- President Donald Trump called for prosecutors on Wednesday to seek the death penalty for Sayfullo Saipov
- He repeated that demand on Thursday morning while explaining why it would be impractical to send him to the Guantanamo Bay military prison
- Former federal prosecutors have weighed in, saying the president's tweets will make it harder for Saipov to get a fair trial and will hand defense lawyers a gift
- Rep. Steve Scalise, famous for surviving a shooting attack this summer, says 'whatever the harshest penalty that they can put forward is the right thing to do'
- Saipov, 29, was charged Wednesday with providing material support to a terrorist group and committing violence and destruction of motor vehicles
- Saipov killed eight and injured 12 by mowing them down with a rented pick-up truck on the Hudson River bike path in lower Manhattan Tuesday afternoon
- According to a criminal complaint, Saipov admitted that he was inspired by ISIS
Published: 08:11 EDT, 2 November 2017 | Updated: 14:13 EDT, 2 November 2017
Former prosecutors and other notable attorneys expressed alarm on Wednesday and Thursday that President Donald Trump's insistence on the death penalty for accused terrorist Sayfullo Saipov could make it harder for the Department of Justice to convict him.
'Mr. President, we all know he should get the death penalty. But when *you* say it, it makes it harder for DOJ to make that happen,' former New York federal prosecutor Andrew C. McCarthy wrote on Twitter.
Saipov mowed down more than a dozen innocent people Tuesday on a New York City bike path, killing eight of them. But announcing a verdict and sentence ahead of time could be a legally problematic complication.
'NYC terrorist was happy as he asked to hang ISIS flag in his hospital room. He killed 8 people, badly injured 12. SHOULD GET DEATH PENALTY!; Trump tweeted Wednesday night.
'Would love to send the NYC terrorist to Guantanamo but statistically that process takes much longer than going through the Federal system,' he added Thursday. 'There is also something appropriate about keeping him in the home of the horrible crime he committed. Should move fast. DEATH PENALTY!'
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President Donald Trump has said he favors the death penalty for accused terrorist Sayfullo Saipov, leading some legal experts to worry that he may be hamstringing prosecutors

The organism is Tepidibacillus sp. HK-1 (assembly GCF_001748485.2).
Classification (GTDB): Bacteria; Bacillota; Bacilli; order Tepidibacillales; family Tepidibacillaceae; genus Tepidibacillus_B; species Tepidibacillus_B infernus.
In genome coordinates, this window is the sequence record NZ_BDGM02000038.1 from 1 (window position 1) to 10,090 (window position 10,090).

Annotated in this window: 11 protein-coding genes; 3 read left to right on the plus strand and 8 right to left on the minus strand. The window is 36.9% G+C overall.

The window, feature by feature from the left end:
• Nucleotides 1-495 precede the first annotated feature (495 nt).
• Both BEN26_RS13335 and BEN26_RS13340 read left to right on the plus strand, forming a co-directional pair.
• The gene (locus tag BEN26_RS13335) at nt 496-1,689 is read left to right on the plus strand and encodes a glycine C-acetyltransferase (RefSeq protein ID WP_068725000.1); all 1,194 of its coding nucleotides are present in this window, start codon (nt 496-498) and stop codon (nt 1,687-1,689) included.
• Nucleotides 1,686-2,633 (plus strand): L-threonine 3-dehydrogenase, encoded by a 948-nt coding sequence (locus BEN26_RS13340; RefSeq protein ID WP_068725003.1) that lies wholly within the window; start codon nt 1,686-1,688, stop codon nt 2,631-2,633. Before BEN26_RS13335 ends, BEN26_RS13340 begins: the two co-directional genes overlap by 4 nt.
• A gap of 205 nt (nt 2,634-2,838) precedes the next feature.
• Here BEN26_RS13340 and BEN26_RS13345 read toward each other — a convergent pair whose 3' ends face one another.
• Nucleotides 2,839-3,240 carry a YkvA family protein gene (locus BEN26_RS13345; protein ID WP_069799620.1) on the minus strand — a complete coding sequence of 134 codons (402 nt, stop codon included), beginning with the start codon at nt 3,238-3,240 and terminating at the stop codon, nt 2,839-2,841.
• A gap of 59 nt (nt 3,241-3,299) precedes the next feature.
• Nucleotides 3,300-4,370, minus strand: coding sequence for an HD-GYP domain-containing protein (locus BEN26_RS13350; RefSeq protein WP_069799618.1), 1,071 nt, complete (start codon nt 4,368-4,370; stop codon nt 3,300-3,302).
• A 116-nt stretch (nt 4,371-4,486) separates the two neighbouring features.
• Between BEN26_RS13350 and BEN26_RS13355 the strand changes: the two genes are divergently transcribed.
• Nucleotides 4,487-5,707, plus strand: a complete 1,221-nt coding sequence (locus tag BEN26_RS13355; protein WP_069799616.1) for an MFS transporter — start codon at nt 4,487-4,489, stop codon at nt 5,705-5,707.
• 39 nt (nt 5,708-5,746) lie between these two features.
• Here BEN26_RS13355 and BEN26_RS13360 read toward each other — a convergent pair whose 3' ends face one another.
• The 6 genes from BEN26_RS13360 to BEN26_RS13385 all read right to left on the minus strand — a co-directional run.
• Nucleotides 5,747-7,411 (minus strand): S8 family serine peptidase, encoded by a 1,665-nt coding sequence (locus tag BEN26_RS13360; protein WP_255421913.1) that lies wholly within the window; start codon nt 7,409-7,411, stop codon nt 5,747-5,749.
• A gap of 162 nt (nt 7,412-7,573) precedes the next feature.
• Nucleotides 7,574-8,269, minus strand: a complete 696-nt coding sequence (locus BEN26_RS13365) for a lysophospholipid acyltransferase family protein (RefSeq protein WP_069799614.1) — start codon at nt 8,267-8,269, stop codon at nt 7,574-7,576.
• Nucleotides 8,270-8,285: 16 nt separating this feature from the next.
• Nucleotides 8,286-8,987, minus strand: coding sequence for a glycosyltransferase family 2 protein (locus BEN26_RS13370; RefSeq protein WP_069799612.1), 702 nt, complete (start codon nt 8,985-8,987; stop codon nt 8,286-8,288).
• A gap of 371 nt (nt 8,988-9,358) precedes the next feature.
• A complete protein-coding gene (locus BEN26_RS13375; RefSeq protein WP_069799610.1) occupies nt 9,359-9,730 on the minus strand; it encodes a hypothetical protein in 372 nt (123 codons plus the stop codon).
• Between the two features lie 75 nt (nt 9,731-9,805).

Trump made his first mention of the death penalty for Saipov on Wednesday night as many Americans were watching the World Series wrap up
Former federal prosecutor Andrew McCarthy, who successfully prosecuted terror sheik Omar Abdel-Rahman, chastised the president for making the Justice Department's job harder
'The jury pool is tainted,' warned former federal prosecutor Renato Mariotti, hinting that defense lawyers would have a field day with Trump's tweets
Renato Mariotti, a former federal securities fraud prosecutor who is running for attorney general in Illinois as a Democrat, tweeted that 'Trump helped the terrorist' by prejudging his case.
'Now prosecutors will have to spend time dealing with motions that the jury pool is tainted.'
Washington attorney Mark Zaid, who specializes in national security law, tweeted: 'This is called potentially tainting jury pool & could impact alleged perpetrator's ability to secure fair trial. SMH #Unpresidential'
Presidents and governors seldom weigh in on pending criminal cases out of fear that it could prejudice and undermine an otherwise fair trial.
The president in particular is in charge of the Justice Department, which is in control of Saipov's prosecution.
National Security Advisor Gen. H.R. McMaster dodged a question during Thursday's White House press briefing, saying only that 'what the president wants is secure the American people from this threat, and from … mass-murderers like this.'
'And so what he's asked for is options to take a look – to assess if our tremendous law enforcement teams and our judicial system has all the tools they need to be able to combat this threat to the American people.'
Other experts who weighed in included Wall Street Journal correspondent Jess Bravin, who covers the U.S. Supreme Court.
'Defense counsel [is] likely to cite such comments as prejudicial to fair trial or sentencing,' he wrote of Trump's tweets.
'Shake My Head': National security lawyer Mark Zaid called Trump's tweet 'unpresidential'
Trump said Thursday morning for the second time that he wants suspected terrorist Sayfullo Saipov to face the death penalty
Trump on Thursday also walked back his suggestion from a day earlier that Saipov might be sent to rot in the Guantanamo Bay prison camp
The Muslim immigrant from Uzbekistan (above in court sketches) accused of carrying on Tuesday's terror attack in Manhattan entered court Wednesday evening in a wheelchair, handcuffed and with his feet shackled, to face terrorism charges filed against him by the US Attorney for the Southern District of New York